“We are MAMA, migrant artists mutual aid, an organization that brings together migrants in crisis.We come together in a group of mainly women asylum seekers who feel themselves under threat of removal from the UK. Together we try to explore options of campaigning, i.e. highlighting some of the injustices of the UK asylum system, and we give each other support and solidarity. Read more…

My Family, My Pride: Maroon Ancestry

7 May 2014 by Andrew

An image of guest blogger Kirsty Fitzpatrick

Guest blogger Kirsty Fitzpatrick

I don’t remember the first time I heard about my Maroon ancestry, Mother would talk about Jamaica often, stories about farming, school or just sitting on the veranda watching the sun set but the Maroon heritage heartened every story. Bump Grave, the blowing of the abeng, warriors disguised as trees; stories of real people, their customs and traditions passed down to me through my Mother. I do remember feeling the immense pride in belonging to a group of such resilient, resourceful and spirited people. Read more…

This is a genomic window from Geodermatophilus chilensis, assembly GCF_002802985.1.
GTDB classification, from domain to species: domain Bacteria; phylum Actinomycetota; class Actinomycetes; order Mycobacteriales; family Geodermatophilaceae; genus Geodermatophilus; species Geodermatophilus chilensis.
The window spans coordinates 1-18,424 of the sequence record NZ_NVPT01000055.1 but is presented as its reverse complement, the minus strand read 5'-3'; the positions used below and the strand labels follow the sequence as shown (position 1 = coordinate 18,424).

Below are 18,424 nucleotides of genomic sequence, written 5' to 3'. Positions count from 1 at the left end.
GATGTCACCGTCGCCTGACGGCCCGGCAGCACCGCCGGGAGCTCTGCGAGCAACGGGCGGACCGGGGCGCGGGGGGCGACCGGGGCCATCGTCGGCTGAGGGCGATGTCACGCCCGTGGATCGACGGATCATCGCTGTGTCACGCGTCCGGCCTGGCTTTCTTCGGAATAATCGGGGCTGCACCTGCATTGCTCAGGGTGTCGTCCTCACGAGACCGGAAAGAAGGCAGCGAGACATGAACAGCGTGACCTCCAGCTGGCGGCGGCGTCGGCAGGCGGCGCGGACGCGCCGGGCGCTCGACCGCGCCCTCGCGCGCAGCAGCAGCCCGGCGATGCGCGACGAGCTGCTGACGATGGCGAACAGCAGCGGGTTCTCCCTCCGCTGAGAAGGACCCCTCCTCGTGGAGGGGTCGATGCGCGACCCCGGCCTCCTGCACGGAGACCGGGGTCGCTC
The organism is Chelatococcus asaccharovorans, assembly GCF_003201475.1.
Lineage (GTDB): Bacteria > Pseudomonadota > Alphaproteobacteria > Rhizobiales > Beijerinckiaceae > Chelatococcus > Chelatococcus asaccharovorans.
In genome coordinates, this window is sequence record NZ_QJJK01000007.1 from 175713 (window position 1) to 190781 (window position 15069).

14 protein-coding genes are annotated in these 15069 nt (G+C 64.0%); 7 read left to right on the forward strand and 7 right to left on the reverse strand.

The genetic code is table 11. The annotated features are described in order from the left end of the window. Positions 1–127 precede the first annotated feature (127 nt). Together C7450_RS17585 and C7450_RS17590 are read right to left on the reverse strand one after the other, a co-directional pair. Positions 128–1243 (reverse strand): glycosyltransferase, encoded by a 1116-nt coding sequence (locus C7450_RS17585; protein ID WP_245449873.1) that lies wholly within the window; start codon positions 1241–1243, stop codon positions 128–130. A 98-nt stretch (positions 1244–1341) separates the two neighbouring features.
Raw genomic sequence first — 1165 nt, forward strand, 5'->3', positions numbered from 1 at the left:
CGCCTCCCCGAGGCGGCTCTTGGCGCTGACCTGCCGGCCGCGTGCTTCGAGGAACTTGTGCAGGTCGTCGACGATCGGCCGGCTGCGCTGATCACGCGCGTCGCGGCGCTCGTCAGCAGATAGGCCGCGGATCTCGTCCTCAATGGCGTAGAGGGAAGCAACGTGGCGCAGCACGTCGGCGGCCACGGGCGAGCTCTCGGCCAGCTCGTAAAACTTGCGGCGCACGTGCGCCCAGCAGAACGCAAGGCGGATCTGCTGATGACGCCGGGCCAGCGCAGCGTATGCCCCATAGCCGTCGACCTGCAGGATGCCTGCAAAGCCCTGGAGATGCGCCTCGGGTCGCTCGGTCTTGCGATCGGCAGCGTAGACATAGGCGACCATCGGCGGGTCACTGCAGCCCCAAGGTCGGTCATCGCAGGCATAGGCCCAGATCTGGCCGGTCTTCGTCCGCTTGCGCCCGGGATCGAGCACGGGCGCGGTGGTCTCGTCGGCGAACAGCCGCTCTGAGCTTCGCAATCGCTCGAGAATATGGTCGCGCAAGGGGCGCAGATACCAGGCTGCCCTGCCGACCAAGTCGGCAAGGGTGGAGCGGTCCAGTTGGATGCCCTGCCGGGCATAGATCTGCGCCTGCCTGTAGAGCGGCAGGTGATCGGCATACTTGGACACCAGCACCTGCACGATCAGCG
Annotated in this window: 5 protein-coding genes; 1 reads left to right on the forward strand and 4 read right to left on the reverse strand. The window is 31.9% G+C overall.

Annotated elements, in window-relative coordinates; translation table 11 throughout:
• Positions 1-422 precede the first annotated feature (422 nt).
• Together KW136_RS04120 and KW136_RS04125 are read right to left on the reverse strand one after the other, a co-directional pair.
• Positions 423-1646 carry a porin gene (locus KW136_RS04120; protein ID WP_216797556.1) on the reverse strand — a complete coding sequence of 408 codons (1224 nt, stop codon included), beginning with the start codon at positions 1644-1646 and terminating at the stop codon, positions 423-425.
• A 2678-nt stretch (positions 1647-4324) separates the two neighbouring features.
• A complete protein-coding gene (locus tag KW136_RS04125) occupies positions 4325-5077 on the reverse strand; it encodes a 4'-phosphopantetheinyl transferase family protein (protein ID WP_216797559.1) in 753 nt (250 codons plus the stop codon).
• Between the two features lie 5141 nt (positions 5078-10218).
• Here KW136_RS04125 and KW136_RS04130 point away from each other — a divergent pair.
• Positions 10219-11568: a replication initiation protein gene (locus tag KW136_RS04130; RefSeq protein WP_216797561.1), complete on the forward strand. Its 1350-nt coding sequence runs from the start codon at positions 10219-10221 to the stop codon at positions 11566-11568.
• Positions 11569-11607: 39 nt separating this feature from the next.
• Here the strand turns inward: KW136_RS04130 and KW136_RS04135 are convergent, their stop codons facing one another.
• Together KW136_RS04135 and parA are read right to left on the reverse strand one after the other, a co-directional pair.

How Solomon Northup was kidnapped and sold into slavery

1 May 2014 by Dickie

head and shoulders image of man smiling

Author and historian David Fiske

The film 12 Years a Slave, which tells the story of Solomon Northup, has gripped audiences around the globe. To coincide with the release of the movie on Blu-ray and DVD, author and historian David Fiske blogs about the man who was kidnapped and sold into slavery.
Read more…

Ancient African Empires

22 April 2014 by Mitty

bronze sculpture of a woman's head

Benin sculpture of the Queen Mother’s head

Fred, an Education Demonstrator at the International Slavery Museum, has written about one of the fascinating aspects of African history that you can find out about in the museum:

“As a slavery museum, we also learn about West Africa. European slave traders justified their mistreatment and exploitation of African people by painting a picture of Africa as a simple or “primitive” place compared to European civilisations. In reality, a series of powerful empires, with skilled craftsmen and complex societies existed in West Africa before and during the period of transatlantic slavery, including the once mighty Kingdom of Benin. We’ve added new objects to our Life in West Africa session to reflect this. Read more…